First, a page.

Brand marketers will give up a record $5 million for a 30-second ad during the FOX broadcast of this upcoming 2017 Super Bowl. However, things are a bit different this year. Because of the chatter about the game happening online, those wanting to market their goods in conjunction with the big game are also pouring record amounts into their digital advertising platforms.
According to Jesse Cahill, head of planning for North America at Essence, “You don’t necessarily need to be in the live broadcast with the rise of the cultural wave for particular events. There’s a lot that happens before the event, or in the cultural zeitgeist of how people build anticipation for that event, and how that affects people when they’re thinking about that event.”
Last year during the Super Bowl, a number of creative, effective commercials were aired. This is not surprising, because for many, the commercials are actually the highlights of the big game! One of those ads was for a company called Shock Top, a producer of Belgian style wheat ale, brewed with orange, lemon and lime peels and coriander. It was their first time airing a commercial during the Super Bowl. The ad was a big triumph, but that commercial was just a small part of the success they encountered as a result of the digital elements surrounding the campaign.
Now, here at Genius Monkey we know that not everybody is going to be able to afford the $5,000,000 price tag to air a commercial, but that doesn’t mean that a company can’t take full digital advantage of the circumstances surrounding the big game.
Jake Kirsch, vice president of Shock Top, shares some of his insights and lessons learned from the experience, and why the Shock Top team took a digital-first approach:
The Super Bowl commercial featured a comedic actor, TJ Miller, who engaged in a rather unfiltered conversation with Shock Top’s mascot, Wedgehead, a cocky-quipping orange slice mounted on a beer tap handle. Rather than let just show the commercial and sit back, Shock Top followed up with a digital video spot the very next day. It featured Wedgehead and TJ reviewing the other commercials that aired during the game. It was mostly ad-libbed, but it was very funny, and worked tremendously.
According to Kirsch, “Without the budget of some of the bigger brands, we had to be very purposeful in where and how we invested. To maximize the Super Bowl campaign, we thought of it in three phases-the before, during and after. We knew the day after the Super Bowl was a huge opportunity, and we capitalized on it with our “Big Game Ad Review.”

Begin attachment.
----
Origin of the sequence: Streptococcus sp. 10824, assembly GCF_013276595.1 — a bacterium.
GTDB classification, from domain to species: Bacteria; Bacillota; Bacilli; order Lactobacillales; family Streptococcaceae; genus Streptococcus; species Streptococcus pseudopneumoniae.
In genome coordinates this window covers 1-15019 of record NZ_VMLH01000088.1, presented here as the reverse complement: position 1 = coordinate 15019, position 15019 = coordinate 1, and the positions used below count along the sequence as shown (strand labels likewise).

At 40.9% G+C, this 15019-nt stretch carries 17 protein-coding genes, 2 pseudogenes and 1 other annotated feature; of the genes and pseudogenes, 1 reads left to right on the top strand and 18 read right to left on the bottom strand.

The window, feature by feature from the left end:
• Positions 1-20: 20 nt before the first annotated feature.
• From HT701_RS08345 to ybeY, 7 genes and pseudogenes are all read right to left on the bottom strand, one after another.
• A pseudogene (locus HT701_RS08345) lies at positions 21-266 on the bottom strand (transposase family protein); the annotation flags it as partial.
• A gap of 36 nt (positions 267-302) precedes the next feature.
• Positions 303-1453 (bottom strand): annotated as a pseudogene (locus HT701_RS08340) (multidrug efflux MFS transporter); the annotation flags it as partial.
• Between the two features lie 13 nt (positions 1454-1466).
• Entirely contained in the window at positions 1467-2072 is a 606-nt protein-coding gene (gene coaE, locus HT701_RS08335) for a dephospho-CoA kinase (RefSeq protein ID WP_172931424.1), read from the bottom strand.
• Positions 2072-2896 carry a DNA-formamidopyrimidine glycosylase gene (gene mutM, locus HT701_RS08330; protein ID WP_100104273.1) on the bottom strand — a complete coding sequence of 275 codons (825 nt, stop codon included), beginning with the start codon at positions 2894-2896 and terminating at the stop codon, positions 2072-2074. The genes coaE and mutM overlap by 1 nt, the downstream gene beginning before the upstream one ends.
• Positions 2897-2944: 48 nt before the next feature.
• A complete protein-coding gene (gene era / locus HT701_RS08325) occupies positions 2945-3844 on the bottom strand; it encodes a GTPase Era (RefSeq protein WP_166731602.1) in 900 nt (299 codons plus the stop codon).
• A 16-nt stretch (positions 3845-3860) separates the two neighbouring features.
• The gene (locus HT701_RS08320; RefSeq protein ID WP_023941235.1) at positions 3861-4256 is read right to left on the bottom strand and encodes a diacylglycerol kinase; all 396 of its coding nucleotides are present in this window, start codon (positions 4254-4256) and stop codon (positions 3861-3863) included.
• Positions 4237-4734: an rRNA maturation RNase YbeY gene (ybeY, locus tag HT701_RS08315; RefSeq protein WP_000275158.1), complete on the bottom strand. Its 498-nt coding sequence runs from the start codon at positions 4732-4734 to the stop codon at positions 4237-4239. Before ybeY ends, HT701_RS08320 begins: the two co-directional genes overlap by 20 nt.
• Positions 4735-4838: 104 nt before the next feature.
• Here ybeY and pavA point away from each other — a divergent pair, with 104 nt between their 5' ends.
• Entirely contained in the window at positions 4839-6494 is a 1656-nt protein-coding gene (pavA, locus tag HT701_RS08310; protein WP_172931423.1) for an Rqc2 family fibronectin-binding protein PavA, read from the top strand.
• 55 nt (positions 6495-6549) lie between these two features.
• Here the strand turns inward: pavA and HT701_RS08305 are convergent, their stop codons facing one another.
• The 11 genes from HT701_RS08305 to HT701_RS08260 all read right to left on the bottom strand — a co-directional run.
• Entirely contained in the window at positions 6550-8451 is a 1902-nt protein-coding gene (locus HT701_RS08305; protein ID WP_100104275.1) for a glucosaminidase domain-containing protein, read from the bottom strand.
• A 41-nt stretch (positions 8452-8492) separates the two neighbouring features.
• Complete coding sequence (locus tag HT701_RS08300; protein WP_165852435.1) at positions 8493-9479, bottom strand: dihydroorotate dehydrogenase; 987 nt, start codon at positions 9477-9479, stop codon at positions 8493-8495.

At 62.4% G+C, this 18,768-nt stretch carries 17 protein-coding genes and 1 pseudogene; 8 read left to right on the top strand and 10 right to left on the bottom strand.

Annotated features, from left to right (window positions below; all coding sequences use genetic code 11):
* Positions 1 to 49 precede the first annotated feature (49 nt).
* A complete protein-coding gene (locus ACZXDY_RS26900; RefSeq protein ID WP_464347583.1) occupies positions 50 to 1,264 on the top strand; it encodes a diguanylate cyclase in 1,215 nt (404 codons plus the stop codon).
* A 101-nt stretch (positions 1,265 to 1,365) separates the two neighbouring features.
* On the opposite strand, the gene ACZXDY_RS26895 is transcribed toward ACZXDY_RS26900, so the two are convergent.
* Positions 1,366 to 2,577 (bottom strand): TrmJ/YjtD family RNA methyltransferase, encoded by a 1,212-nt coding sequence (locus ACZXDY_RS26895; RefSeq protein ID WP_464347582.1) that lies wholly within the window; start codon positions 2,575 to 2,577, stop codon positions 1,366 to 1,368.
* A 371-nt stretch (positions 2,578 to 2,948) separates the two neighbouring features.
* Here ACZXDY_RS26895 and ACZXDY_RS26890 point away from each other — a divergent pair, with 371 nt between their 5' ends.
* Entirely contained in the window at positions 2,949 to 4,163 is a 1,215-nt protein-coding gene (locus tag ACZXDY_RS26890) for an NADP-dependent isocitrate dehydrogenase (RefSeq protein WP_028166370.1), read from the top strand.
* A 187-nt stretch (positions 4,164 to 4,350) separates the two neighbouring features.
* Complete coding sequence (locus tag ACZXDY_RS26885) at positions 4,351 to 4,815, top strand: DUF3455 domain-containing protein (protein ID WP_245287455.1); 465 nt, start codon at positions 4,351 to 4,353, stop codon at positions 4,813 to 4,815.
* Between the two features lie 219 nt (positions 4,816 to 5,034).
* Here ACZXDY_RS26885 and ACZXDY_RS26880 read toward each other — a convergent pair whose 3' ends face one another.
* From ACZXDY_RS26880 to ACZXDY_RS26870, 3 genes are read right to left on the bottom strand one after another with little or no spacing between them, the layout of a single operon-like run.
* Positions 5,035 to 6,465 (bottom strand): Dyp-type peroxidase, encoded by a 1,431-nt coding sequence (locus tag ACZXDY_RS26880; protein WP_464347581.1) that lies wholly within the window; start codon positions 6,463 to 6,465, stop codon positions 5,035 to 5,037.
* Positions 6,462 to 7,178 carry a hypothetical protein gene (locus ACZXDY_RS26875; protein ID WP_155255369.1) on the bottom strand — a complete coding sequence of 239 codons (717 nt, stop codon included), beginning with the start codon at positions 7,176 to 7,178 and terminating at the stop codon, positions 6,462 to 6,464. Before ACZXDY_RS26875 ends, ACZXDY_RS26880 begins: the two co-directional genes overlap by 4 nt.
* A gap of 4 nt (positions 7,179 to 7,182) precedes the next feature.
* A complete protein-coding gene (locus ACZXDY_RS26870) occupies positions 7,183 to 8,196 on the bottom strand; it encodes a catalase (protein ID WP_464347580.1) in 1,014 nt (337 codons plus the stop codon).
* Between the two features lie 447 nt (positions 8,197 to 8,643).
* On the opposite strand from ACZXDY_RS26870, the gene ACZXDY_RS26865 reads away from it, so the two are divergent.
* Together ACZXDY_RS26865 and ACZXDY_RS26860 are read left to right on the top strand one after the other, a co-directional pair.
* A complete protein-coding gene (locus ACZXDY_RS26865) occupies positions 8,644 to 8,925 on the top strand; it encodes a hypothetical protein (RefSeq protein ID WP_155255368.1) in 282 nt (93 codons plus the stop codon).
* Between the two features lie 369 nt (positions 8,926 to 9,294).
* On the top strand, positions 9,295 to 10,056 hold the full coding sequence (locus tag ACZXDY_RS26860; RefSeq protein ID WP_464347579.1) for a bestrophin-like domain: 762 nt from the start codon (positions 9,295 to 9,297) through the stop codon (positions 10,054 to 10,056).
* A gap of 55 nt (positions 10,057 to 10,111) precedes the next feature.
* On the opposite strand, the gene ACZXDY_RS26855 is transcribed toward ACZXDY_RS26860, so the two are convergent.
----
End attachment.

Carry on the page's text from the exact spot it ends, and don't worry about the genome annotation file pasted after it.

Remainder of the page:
In order to sustain the momentum of the TV commercial, Shock Top had to leverage digital, balancing broad reach with contextual targeting, creating over 90 pieces of content that was released over a 30-day period. The thinking was that they could balance the hero creative with the extended cuts and contextual pre-roll ads to build out the campaign.
Shock Top didn’t heavily promote their half-minute Super Bowl commercial, rather they put their media weight behind the additional digital-only spots that they had created. They knew that while the commercial was great, made-for-digital content always outperforms, which was evident in the results.
In addition, Shock Top created more than 60 different quick pre-roll ads that were between four and nine seconds long. These ads related to the content that they would be running against. They determined which videos were the most-watched, and searched-for content categories, on YouTube that were relevant to their brand, and that were true to the Wedgehead personality. As an example, one of the pre-rolls they did was for a food-and-recipe-related video, in which Wedgehead, when asked how his beer tasted, commented that it tastes like the way it feels to “skip” a pre-roll ad!
In order to get a pulse on viewer engagement, Shock Top optimized to stronger creative during the campaign, eventually using the results from their video buy, which helped them decide what to run on TV for the rest of the campaign. They identified two 15-second ads to run after the Super Bowl. The metrics they examined were the VTR (view through rate) and brand lift on ad recall.
When asked about how he measured his campaign, Kirsch said, “We saw improvement in key brand measures as well as in our first quarter sales trend. Digitally we measured views, clicks and VTR. We also ran brand lift studies on almost every element of the campaign. We proved that we grew brand health when we looked at studies on ad recall, favorability and consideration. We also saw a massive lift in Google searches for “Shock Top.”
The takeaway from this is that you don’t have to have big budgets and national brands to take advantage of the Super Bowl frenzy. By creating a good programmatic video, you will be able to reach the right people at the right time. Having a great creative is just a bonus!